The ECPA Modernization Act of 2017 is a new law being pushed by Utah Senator Mike Lee and others that seeks to enhance the privacy laws that surround email messages, and the ways that governments are allowed to view or confiscate them.
Email. It’s hard to believe that it’s more than phishing/spam from the supposed Nigerian Minister of Finance and the two secret fruits doctors won’t tell you about. In reality, email is a great tool that many of us use every day to communicate professionally and quickly with other individuals and businesses. We use it to sign in to our Netflix accounts, and everyone has that one email account that they never check but always use to sign up for newsletters for that discount. But who else reads our emails?
Until now, the federal government could, without us knowing.
With a simple written statement that declares an individual’s email messages necessary to an investigation, law enforcement can obtain access to any American’s account. Obviously, people have tried to get around this by hiding emails on a secret server, or deleting emails before law enforcement can read them. This has worked for some, but not all.
This could all change, with a new bill in the Senate that calls for reform of email privacy and seeks to protect the correspondence of America more judiciously. Very judiciously, in fact, as the ECPA Modernization Act of 2017 requires a court-ordered warrant for emails to be accessed by law enforcement. ECPA stands for Email Communications Privacy Act, which was a law passed in 1986.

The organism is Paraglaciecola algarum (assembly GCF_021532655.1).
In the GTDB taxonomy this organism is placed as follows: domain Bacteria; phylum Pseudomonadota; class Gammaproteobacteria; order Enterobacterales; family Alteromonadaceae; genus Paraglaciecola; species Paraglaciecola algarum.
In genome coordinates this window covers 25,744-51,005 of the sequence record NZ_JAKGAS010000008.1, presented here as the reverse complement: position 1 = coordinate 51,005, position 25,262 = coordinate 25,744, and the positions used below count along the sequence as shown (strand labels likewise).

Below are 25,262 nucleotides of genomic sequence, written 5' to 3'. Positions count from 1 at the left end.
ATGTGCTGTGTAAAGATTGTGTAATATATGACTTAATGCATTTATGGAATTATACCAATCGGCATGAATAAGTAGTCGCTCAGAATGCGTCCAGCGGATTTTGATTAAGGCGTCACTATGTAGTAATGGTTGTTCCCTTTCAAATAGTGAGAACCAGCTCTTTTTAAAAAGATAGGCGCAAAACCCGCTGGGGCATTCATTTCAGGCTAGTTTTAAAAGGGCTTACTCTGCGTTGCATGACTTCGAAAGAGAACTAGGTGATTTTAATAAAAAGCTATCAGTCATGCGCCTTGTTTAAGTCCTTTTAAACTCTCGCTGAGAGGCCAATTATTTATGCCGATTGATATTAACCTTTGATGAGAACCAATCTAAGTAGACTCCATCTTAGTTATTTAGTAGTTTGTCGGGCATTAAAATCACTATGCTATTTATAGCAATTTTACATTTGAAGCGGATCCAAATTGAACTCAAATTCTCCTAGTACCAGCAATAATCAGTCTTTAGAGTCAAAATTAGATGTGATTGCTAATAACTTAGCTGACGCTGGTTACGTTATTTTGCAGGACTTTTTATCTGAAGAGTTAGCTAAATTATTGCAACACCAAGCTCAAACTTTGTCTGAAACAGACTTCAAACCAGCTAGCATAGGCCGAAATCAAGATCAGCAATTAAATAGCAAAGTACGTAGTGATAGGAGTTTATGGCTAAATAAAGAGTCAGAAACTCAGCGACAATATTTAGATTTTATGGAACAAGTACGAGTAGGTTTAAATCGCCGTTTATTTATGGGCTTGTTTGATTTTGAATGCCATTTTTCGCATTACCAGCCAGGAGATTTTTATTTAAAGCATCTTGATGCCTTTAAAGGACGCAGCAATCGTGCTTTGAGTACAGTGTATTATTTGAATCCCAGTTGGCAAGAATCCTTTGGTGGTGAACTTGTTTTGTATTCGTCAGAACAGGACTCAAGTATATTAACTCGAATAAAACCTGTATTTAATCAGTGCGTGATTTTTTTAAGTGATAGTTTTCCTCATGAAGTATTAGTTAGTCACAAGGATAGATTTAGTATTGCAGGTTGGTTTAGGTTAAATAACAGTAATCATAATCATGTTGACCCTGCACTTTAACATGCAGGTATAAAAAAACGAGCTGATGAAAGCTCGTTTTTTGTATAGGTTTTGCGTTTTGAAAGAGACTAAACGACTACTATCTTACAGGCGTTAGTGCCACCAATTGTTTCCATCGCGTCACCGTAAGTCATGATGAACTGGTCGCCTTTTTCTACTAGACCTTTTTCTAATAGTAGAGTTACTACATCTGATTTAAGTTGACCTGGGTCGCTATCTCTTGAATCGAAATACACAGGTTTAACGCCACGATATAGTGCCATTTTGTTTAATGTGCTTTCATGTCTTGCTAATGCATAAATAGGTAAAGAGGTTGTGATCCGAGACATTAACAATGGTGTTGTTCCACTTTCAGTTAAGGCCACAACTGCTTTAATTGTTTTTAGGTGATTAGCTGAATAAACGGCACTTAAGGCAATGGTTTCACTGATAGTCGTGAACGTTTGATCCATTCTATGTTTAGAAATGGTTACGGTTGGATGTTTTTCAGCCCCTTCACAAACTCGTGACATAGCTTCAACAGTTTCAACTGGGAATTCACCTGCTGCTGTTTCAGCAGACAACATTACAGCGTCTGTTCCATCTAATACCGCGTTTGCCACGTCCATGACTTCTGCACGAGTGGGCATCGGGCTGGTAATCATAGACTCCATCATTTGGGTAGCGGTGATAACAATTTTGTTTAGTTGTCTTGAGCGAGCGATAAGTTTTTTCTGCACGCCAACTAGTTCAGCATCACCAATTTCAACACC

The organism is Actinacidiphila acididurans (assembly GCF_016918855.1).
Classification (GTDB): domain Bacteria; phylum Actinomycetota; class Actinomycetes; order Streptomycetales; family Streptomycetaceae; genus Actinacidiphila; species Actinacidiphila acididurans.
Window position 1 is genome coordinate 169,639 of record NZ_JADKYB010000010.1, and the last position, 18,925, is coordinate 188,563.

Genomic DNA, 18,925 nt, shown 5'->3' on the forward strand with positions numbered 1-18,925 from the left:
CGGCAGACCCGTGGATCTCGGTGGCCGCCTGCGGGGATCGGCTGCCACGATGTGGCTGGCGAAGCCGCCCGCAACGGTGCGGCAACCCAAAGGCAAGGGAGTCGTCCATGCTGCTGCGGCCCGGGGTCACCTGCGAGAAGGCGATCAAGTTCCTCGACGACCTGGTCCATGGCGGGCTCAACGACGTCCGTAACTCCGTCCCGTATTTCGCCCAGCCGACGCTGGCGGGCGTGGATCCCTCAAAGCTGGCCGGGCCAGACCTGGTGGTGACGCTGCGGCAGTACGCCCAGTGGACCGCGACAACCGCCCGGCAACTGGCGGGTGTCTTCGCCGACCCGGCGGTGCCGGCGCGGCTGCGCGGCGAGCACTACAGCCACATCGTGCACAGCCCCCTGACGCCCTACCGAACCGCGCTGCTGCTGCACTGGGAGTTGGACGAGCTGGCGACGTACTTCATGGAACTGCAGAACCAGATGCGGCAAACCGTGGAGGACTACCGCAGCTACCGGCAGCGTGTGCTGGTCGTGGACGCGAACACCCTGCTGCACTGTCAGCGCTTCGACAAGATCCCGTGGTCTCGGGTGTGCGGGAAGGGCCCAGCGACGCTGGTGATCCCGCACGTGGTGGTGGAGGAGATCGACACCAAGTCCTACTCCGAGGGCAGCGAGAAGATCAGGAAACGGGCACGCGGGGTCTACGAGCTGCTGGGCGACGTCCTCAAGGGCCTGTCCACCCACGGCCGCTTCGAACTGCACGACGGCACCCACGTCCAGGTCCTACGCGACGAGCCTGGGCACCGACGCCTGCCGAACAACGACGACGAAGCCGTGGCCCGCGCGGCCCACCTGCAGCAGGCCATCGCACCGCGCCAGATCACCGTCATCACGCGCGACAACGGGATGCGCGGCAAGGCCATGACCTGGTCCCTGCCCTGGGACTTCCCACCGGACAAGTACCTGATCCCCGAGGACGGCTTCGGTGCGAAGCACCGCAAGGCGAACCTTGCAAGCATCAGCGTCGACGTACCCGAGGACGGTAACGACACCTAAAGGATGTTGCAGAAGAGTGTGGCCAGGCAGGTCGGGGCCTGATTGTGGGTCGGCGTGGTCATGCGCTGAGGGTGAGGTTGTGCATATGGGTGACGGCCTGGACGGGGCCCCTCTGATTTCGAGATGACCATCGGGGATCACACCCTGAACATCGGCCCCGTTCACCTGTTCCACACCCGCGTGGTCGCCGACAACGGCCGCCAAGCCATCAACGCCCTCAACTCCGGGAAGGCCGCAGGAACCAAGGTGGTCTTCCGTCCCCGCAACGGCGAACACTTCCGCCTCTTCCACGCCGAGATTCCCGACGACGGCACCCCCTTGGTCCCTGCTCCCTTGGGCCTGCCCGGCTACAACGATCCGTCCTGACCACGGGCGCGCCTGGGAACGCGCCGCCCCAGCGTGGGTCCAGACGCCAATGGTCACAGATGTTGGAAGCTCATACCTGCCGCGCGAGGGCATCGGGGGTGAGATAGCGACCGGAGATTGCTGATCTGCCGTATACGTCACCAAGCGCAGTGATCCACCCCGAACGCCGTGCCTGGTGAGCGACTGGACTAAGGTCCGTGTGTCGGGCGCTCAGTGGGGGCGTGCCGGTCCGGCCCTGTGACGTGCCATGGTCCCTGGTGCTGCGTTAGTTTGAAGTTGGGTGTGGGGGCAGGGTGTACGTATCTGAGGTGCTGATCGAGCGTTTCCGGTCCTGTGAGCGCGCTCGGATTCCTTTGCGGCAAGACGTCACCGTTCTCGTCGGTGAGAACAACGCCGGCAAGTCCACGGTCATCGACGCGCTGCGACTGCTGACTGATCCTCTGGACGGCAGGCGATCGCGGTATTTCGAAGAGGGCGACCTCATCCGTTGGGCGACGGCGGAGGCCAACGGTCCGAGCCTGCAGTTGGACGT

Definitely seems like time for an upgrade, especially since the law was passed more than 30 years ago. Senator Mike Lee (R-Utah) and Senator Patrick Leahy (D-Vt.) are the two legislators pushing the bill. It’s not the first time they have tried to push this upgrade to the ECPA, though. In 2015, they pushed a similar bill, but it was met with some opposition in the form of Senator John Cornyn (R-Texas). Cornyn’s additions to the bill killed its progress. When asked about the new bill, he commented that his “hope is we can negotiate something that serves the need of law enforcement as well as privacy interests of the public.”
Leahy responded to questions about working with Cornyn again, saying, ““I’m always willing to talk to people, but I tend to take a pretty strict view on that.” The Vermont and Utah Senators are not looking to fail this time, and are willing to do whatever it takes to ensure the passing of this bill.
So what does this mean for the private sector, and for the American individual? Cyber security is always on the forefront of our minds, and email privacy is a big part of that. Currently, governments can access your email, and not even tell you they did it. Not only that, they can prevent email service providers from notifying you as well. There is no point to cyber security if laws prevent us from being private and secure. We encourage you to research more and make an educated decision on your support of this bill.